Last year I bought an "energized outside" brand (since renamed) LFP battery.. When I charge it with my B6 smart charger, the BMS cuts out at about 14.4V, a bit earlier than the B6 would stop the charge at about 14.6V. As a result, the B6 yells at me about the battery being disconnected, and I can't see what the total amphours charge was. Minor annoyance. At least I know that that battery has a high-voltage cutoff.

And another LFP battery I recently bought, PowerSync brand, shuts itself off when it tries to start up the motor in an electric mower I am using it in.. (Actually two 12V batteries in series.) The initial current surge is somewhat over the 20 amps peak that this battery allows. I solved that problem by adding a longish spool of wire in series with the motor to serve as extra resistance (0.3 ohms) to limit that current surge. And now I know that that BMS really does have an over-current shut-off.
  #33  
Old June 3rd 20, 04:02 AM posted to rec.aviation.soaring
MNLou
external usenet poster
 
Posts: 249
Default K2 battery endurance

On Tuesday, June 2, 2020 at 1:10:54 PM UTC-5, Dan Marotta wrote:
My Bioenno batteries worked just fine for several years.* Just sayin'...


I'm with Dan. I'm running Bioenno batteries and am very happy with them. 2 are 4 years old and work like new.

YMMV -

Lou
  #34  
Old June 3rd 20, 01:35 PM posted to rec.aviation.soaring
Richard Pfiffner[_2_]
external usenet poster
 
Posts: 239
Default K2 battery endurance

On Tuesday, June 2, 2020 at 10:09:21 AM UTC-7, Eric Greenwell wrote:
Richard Pfiffner wrote on 6/2/2020 9:26 AM:
...


StarkPower had a series of batteries aimed at motorcycles that they were
quite open about not having a BMS. Unfortunately they're in Chapter 7
now and the website is gone.

More commonly, some batteries with BMS don't have over and under voltage
protection. Richard Pfiffner one time was testing batteries, and his
vendor shipped 24 volt chargers accidentally for 12 volt batteries. All
the white stuff leaked out of the battery. Some electrical genius on
R.A.S. (don't remember which one) declared that they really had
overvoltage protection, but 24 volts just wasn't enough to trigger it.

One of our fellow Schleicher motorglider pilots had an LFP, left the
transponder on, and ruined the battery. A 15-20 AH battery intended as
a starter battery can easily find it's way into other applications. You
may have read about the ASG 32 mi that got fried when the solar
controller malfunctioned, drained the battery, and got quite hot when
charged from another charger. Did it have a BMS? Doesn't really matter.

Dave


The problem batteries were Bioenno Batteries.


Were they Bioennos with a BMS that protects against overvoltage? For example, I
use the BLF-1220AS, which ....

"Includes built-in PCM (protection circuit module) which provides internal cell
balancing and management, protection from overcurrent, undervoltage
(overdischarge), overvoltage and short circuiting, and has integrated charging
circuitry "

I haven't tried applying 24 volts to it, but I'd expect it to protect against 24
VDC being applied to it. I've just emailed Bioenno this question, but have not
heard back.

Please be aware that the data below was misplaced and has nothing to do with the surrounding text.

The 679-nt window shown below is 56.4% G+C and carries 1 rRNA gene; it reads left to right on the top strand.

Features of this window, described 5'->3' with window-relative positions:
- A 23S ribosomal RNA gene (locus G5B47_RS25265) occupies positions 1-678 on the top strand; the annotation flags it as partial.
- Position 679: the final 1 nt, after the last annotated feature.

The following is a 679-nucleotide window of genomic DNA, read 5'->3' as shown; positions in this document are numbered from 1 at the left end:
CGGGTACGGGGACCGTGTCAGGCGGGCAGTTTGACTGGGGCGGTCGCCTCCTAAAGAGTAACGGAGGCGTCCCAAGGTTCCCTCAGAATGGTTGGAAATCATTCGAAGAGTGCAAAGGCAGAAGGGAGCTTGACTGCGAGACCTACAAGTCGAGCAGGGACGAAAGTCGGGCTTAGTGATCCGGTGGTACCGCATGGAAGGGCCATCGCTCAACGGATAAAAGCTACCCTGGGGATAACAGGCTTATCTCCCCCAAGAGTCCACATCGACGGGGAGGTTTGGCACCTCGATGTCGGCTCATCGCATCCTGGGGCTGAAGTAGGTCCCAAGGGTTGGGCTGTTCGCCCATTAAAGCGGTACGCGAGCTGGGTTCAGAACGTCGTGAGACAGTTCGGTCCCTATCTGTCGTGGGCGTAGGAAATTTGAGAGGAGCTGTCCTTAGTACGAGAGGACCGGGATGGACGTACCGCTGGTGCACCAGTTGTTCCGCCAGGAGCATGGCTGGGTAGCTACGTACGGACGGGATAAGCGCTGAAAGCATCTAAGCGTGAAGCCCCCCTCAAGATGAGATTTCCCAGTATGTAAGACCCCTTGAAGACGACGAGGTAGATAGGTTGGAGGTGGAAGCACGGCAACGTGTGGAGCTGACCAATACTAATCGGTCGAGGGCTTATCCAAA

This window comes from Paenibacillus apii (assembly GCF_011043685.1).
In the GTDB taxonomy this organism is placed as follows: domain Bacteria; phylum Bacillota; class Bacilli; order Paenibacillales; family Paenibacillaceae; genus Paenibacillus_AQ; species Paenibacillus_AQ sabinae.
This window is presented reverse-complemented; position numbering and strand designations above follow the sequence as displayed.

--
Eric Greenwell - Washington State, USA (change ".netto" to ".us" to email me)
- "A Guide to Self-Launching Sailplane Operation"
https://sites.google.com/site/motorg...ad-the-guide-1


Eric,

I don't know about the BMS. All I know is Bioenno supplied the batteries with a 24 volt charger. When the batteries were charged they were destroyed. Bioenno replaced the batteries and chargers although it took a long time to get the replacements.

Richard
  #35  
Old June 3rd 20, 02:11 PM posted to rec.aviation.soaring
Eric Greenwell[_4_]
external usenet poster
 
Posts: 1,476
Default K2 battery endurance

Richard Pfiffner wrote on 6/3/2020 5:35 AM:
On Tuesday, June 2, 2020 at 10:09:21 AM UTC-7, Eric Greenwell wrote:
Richard Pfiffner wrote on 6/2/2020 9:26 AM:
...


StarkPower had a series of batteries aimed at motorcycles that they were
quite open about not having a BMS. Unfortunately they're in Chapter 7
now and the website is gone.

More commonly, some batteries with BMS don't have over and under voltage
protection. Richard Pfiffner one time was testing batteries, and his
vendor shipped 24 volt chargers accidentally for 12 volt batteries. All
the white stuff leaked out of the battery. Some electrical genius on
R.A.S. (don't remember which one) declared that they really had
overvoltage protection, but 24 volts just wasn't enough to trigger it.

One of our fellow Schleicher motorglider pilots had an LFP, left the
transponder on, and ruined the battery. A 15-20 AH battery intended as
a starter battery can easily find it's way into other applications. You
may have read about the ASG 32 mi that got fried when the solar
controller malfunctioned, drained the battery, and got quite hot when
charged from another charger. Did it have a BMS? Doesn't really matter.

Dave

The problem batteries were Bioenno Batteries.


Were they Bioennos with a BMS that protects against overvoltage? For example, I
use the BLF-1220AS, which ....

"Includes built-in PCM (protection circuit module) which provides internal cell
balancing and management, protection from overcurrent, undervoltage
(overdischarge), overvoltage and short circuiting, and has integrated charging